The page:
The department of environment and the game service have officially acknowledged a slew of violations of the legal terms governing road improvements in Akamas it was reported on Tuesday.

The state agencies in separate letters noted that poor management of the works and construction sites had caused significant negative environmental impacts which must be ameliorated.

According to the environment department’s letter deviations from the requirements of the special ecological study can nonetheless be managed if immediate corrective measures are taken.

The two state agencies also note that the delay in the completion of the works is a major point of concern, for ecological reasons.

This view accords with that of a broad consensus of environmental organisations which issued the initial SOS about the situation in a perceived a last-ditch effort to safeguard the region after a protracted fight spanning close to 40 years.

The department of environment stated that in the course of the works, roads or paths previously blocked to prevent vehicle traffic by means of wooden bollards, had been opened for access threatening sand dunes along Toxeftra.

“Measures should be implemented by the contractor to prevent the passage of [private] vehicles,” the department stated.

The environment department also requested from the forestry department to clarify the reasons for the widening of roads on a case-by-case basis, as well as why more than 65cm deep excavations are observed.

It asked for documentation on the need to construct retaining walls additional to those foreseen in the plans.

As well as the end results of the works to date, the department took to task the manner in which they are being executed.

terra cyprua photo showing part of the extensive road network and retaining walls

Terra Cypria photo showing part of the extensive road network and retaining walls

The department highlighted deviations in the deposition of building materials and debris from previously designated locations without consultation with the authorities, for example in the Lara area. It noted that at Aspro River next to the embankments, large, deposited boulders must be removed and the natural environment landscaped and restored.

Waste from concrete mixers at spots within the boundaries of the project have also been recorded, the department said.

The delay in the project’s completion has the effect of prolonging its negative impacts on species and habitats, which were supposed to have been transient, it was added.

Among other poor management practices, the department listed the fact that protected features had not been marked, as with the dunes in Toxeftra, and that soil is not wetted to reduce dispersion of dust.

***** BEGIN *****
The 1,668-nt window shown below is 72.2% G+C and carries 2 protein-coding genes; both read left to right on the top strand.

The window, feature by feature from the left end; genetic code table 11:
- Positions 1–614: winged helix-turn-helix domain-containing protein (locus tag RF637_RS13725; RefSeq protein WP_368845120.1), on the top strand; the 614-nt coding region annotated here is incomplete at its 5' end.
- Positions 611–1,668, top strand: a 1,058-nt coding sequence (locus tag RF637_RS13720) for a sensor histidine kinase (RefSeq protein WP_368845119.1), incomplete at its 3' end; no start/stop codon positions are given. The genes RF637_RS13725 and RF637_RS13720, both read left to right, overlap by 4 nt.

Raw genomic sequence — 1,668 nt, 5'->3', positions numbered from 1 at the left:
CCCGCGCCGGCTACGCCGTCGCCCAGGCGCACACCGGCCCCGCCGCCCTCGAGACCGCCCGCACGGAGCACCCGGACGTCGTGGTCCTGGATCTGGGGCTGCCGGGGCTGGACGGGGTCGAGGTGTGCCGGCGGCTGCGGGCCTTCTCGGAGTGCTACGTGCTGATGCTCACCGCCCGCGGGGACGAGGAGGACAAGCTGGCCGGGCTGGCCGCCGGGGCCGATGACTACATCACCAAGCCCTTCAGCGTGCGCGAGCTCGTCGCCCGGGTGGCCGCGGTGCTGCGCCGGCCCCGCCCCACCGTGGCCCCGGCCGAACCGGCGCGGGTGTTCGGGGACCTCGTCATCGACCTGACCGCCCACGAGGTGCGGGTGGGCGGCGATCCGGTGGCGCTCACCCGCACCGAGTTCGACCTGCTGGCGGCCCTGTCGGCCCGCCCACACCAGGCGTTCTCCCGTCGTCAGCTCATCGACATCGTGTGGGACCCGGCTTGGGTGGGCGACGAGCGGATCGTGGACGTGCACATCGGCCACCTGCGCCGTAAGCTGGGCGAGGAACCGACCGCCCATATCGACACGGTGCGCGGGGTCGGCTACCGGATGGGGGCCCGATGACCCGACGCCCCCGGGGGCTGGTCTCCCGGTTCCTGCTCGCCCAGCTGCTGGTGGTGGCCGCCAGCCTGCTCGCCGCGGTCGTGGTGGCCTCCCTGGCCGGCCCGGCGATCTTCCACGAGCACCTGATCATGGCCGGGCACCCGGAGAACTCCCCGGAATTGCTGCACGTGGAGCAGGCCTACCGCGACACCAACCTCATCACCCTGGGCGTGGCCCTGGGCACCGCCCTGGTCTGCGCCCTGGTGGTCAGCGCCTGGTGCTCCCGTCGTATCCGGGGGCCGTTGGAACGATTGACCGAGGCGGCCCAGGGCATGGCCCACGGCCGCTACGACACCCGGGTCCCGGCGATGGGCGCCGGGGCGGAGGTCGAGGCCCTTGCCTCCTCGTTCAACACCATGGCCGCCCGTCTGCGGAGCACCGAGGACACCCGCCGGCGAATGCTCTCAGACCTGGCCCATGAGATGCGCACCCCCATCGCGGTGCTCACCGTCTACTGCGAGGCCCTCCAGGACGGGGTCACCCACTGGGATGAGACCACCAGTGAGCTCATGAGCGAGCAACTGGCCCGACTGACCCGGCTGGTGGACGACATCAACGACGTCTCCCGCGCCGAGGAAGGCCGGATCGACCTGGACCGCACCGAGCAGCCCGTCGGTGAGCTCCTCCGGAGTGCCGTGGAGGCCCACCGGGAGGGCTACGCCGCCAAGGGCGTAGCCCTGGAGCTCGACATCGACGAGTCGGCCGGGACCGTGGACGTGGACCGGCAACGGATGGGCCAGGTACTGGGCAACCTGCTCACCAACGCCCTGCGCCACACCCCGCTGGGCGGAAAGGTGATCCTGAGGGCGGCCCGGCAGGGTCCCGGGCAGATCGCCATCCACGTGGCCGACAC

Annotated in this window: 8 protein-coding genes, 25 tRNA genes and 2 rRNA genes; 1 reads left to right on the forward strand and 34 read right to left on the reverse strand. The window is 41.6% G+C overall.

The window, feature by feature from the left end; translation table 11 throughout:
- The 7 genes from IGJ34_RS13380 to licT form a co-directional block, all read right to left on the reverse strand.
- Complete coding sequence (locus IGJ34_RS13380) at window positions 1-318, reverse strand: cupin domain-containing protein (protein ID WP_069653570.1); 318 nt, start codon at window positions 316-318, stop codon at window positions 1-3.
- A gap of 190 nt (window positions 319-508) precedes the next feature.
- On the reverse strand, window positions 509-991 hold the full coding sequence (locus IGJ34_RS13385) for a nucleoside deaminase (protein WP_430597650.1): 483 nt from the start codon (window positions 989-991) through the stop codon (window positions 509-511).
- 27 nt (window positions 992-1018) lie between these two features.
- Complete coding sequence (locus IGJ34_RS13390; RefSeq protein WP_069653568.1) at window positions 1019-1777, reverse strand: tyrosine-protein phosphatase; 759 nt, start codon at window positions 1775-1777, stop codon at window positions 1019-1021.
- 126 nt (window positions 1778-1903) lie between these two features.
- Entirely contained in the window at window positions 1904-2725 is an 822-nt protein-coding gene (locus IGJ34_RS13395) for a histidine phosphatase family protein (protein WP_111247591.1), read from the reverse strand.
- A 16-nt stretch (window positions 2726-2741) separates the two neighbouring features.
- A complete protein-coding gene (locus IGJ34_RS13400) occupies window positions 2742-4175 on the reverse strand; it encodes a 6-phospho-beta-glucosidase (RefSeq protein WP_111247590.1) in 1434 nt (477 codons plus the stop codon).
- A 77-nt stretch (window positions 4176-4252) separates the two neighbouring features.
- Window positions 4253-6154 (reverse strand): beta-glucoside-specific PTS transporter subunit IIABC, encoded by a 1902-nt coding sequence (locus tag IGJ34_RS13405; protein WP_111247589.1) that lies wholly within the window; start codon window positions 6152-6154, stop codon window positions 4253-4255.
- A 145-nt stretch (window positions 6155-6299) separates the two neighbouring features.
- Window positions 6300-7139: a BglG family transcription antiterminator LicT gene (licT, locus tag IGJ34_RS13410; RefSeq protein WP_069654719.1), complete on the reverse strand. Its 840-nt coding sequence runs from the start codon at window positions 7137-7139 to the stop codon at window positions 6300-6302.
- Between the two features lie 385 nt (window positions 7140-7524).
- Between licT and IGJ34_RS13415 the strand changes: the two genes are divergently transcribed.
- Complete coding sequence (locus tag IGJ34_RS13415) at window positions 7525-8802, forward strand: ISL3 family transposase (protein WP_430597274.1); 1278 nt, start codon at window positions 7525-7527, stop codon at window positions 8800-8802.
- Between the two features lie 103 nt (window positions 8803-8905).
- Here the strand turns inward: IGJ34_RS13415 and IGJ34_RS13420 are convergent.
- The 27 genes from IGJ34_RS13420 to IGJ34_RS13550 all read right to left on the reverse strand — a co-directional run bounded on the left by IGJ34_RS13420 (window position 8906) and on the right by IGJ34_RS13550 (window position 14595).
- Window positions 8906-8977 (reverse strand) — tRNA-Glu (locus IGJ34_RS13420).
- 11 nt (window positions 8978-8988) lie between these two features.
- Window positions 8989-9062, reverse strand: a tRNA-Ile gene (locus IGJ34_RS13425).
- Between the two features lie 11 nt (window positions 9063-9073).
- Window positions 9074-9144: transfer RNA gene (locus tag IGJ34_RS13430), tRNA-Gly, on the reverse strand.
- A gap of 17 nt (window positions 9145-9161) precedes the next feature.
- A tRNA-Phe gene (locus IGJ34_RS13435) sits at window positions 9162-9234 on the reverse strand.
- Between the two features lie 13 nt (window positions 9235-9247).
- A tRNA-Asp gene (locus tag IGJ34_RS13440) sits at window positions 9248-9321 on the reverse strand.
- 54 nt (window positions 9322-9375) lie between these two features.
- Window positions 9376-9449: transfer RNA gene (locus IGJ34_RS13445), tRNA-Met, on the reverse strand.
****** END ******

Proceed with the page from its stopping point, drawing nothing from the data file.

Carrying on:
For its part, the game service proposed that the entire planning and construction of the Akamas road network ought to be scrapped and completely reevaluated.

The game service in its statement noted that the same re-evaluation should be undertaken for the proposed junctions within the road network.

A much smaller number of junctions can suffice and any redundant ones or those which involve drastic alterations to the natural environment should be axed, the game service said.

Regarding the section of the road from Avakas to Lipati the agency said the plan needs to be reviewed with its input, noting that some works were carried out during hawk species’ breeding season – which is not permitted-without any consultation.

The service also pointed out that it had not realised the works would involve the breaking up and removal of rocky substrate characteristic of the region and to a considerable depth in some cases, and said it considered this inappropriate for the Akamas area.

Retaining walls should be re-evaluated as they are to be placed only where landslides are likely and should have openings to prevent fragmentation of wildlife habitats, the service also noted.

Moreover, the long-term dumping or storage of materials on sensitive slopes that has been recorded, negatively affects flora and restoration of such spots takes a long time, the service said.

Despite constructions underway visitors, including in buggies, “safari tours” and private vehicles continue to be allowed to enter and move freely through the park, making up their own deviations to the routes.

Concern has also been raised over the effects of the delay in water works, supposed to have been implemented for the proper management of drainage and water flows ahead of the rainy season.

The violations in the Akamas road network project are to be brought before parliament for discussion on Wednesday.

Greens MP Charalambos Theopemptou informed the Cyprus Mail that a focal point of the discussion will be to get to the bottom of where exactly the project’s conditions got “lost in translation”, meaning whether the problem arose from improper the instructions delivered to the contractor or elsewhere.